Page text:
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Welcome once again to our annual "first look" at the broadcast networks' offerings for the 2007-2008 season. Each day we'll walk you through one of the new series set to premiere this season and go over our initial impressions after viewing the pilot. While it's still a little early for full reviews (some recasting and reshooting will be done on a good chunk of them), we still want to give you a heads up on what you should - and shouldn't - keep on your radar in the coming months.
And as an added bonus this year, each day we'll also take a look at one of the pilots that didn't make the cut. So enough of our rambling, on with the show!
BONUS FIRST LOOK: TRAVELING IN PACKS (ABC)
(pilot not ordered to series)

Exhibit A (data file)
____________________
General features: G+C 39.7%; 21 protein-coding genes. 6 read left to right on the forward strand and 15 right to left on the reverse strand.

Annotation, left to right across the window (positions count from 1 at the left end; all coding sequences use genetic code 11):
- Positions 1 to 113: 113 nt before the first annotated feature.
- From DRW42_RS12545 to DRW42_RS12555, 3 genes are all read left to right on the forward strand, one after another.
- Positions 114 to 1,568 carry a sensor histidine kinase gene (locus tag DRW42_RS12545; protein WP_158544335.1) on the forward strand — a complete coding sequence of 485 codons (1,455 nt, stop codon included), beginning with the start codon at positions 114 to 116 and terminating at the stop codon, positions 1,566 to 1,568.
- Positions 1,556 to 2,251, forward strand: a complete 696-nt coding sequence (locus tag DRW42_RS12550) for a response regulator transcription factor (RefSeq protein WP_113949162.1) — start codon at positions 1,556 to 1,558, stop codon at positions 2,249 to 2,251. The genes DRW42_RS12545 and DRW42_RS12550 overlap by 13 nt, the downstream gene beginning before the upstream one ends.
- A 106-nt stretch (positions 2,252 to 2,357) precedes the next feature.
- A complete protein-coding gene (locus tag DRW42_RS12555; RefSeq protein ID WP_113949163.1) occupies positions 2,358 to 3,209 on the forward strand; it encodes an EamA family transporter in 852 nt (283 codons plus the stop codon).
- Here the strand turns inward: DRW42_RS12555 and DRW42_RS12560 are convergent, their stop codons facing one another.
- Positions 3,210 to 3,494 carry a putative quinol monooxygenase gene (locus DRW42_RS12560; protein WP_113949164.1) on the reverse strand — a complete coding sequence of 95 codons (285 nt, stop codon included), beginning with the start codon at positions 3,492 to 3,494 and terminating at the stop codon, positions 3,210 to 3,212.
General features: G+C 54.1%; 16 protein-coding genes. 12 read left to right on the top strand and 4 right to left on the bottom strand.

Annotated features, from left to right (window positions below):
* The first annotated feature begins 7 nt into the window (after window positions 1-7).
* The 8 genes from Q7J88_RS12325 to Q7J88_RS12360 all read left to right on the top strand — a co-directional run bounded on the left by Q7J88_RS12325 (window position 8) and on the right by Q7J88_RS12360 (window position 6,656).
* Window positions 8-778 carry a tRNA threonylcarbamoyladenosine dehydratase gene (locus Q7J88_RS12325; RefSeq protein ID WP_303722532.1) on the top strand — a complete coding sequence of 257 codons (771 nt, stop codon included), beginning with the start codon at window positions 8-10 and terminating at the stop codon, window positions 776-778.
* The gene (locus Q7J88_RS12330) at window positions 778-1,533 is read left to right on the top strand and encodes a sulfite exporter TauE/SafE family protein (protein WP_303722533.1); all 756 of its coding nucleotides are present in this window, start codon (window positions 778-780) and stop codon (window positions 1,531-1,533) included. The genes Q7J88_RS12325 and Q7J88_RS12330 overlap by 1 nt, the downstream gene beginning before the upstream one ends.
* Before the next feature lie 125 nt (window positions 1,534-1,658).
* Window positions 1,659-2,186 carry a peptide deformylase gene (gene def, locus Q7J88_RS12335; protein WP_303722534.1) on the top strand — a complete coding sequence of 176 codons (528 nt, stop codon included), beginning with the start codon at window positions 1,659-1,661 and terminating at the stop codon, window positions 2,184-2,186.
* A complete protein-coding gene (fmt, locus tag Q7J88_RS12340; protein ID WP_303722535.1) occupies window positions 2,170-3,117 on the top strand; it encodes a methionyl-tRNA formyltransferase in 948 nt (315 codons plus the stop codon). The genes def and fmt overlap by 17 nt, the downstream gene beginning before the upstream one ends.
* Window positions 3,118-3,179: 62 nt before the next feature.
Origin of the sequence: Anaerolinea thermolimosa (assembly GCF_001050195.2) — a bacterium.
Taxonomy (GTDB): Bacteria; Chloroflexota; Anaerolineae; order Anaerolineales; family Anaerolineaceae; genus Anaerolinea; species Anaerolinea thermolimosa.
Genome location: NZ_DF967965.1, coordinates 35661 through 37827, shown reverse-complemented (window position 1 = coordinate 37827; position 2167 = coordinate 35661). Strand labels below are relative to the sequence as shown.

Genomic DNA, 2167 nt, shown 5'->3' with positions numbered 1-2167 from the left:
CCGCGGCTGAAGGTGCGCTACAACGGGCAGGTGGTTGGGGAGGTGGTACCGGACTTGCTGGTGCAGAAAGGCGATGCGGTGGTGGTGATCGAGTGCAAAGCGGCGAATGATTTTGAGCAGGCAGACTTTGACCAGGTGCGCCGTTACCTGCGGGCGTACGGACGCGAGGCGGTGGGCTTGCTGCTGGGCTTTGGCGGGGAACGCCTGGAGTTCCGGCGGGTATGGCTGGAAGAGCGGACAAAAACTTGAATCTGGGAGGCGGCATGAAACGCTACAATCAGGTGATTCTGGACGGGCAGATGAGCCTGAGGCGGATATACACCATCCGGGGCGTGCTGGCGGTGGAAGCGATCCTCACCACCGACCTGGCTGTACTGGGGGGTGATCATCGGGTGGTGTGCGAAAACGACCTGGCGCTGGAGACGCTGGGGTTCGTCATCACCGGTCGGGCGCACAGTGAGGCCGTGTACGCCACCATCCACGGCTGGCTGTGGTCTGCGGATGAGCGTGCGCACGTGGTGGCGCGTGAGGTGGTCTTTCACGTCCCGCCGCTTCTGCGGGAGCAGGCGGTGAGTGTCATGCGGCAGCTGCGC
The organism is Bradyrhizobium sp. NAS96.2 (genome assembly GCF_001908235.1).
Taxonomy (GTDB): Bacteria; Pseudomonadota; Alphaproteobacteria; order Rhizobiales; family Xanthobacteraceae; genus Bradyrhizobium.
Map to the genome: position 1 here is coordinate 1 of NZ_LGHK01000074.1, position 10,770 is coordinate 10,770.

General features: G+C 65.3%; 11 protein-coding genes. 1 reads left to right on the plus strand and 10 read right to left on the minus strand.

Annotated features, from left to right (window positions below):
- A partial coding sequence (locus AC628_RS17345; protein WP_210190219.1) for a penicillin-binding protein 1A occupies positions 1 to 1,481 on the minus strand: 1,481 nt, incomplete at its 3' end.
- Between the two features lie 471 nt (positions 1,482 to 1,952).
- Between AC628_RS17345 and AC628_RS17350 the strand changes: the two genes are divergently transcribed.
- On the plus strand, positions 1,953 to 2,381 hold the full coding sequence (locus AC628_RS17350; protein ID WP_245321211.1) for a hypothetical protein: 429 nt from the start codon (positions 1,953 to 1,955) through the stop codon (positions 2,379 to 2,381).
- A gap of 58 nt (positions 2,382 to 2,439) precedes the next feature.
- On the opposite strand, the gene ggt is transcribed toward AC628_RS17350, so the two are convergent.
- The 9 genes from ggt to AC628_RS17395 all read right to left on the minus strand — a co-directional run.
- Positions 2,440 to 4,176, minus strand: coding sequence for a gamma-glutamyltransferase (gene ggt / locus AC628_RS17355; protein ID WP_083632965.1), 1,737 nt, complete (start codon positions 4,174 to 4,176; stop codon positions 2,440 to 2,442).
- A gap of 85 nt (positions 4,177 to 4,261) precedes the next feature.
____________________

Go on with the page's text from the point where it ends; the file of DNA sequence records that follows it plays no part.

The network's description: "Imagine if you could have all the benefits of a committed relationship without having to actually be in one. Meet "the pack" Carol, Mary and Ivy three girls in their early thirties who live together, eat together, work together. It's basically "Golden Girls" in their thirties, but these girls have much better shoes and people still want to have sex with them. A year ago, the three of them decided to invest in their friendship by buying a house together. Their philosophy on life - why be single when you're single? Carol and Mary are sisters. Carol is a smart, fun, sexy girl. Girls want to be like her, guys want to be near her. She owns Bark 'N Park, a mobile pet grooming service, with Ivy, her stylish best friend and housemate. Mary is an attractive, somewhat uptight therapist who keeps her shoes in Tupperware. She sees patients in the basement of the home the three girls bought together a year ago. Their arrangement as a pack offers the girls necessary emotional support as well as a higher lifestyle. As Ivy says, a 30-dollar bottle of wine split three ways is much better than a 10-dollar bottle on your own. These are modern, confident women who fancy themselves "sexual chic" - meaning they sleep around but have taste when it comes to whom they have sex with, where they have sex and what they're wearing when they have sex. The pack's friendship is tested when Carol shows up for breakfast after having slept with Ken, one of Mary's patients, who has a history of hurting women. Mary wrestles with whether to approach the situation on the side of professionalism or "sisterism." Ivy reluctantly involves herself in the squabble by going to Ken to assess his damage. But her plan ultimately backfires. In the end, with the help of her friends, Carol realizes Ken is not the guy for her. She tells him that any guy who can't make it past "the girlfriend wall" isn't worth having. After Ken gets dumped, he returns to therapy with Mary where he realizes he made the biggest mistake of his life and spends the whole first season trying to woo Carol back. The pack knows life has a bottom line: Who wants to eat alone, go to movies alone, be sick alone and deal with breakups alone? Men have always traveled in packs, and now it's happening for women. Executive Producer Jhoni Marchinko and Director James Burrows, both of "Will & Grace," take us on a comedic journey into the lives of three girls who demonstrate that it's a lot easier to negotiate their thirties if they travel in a pack."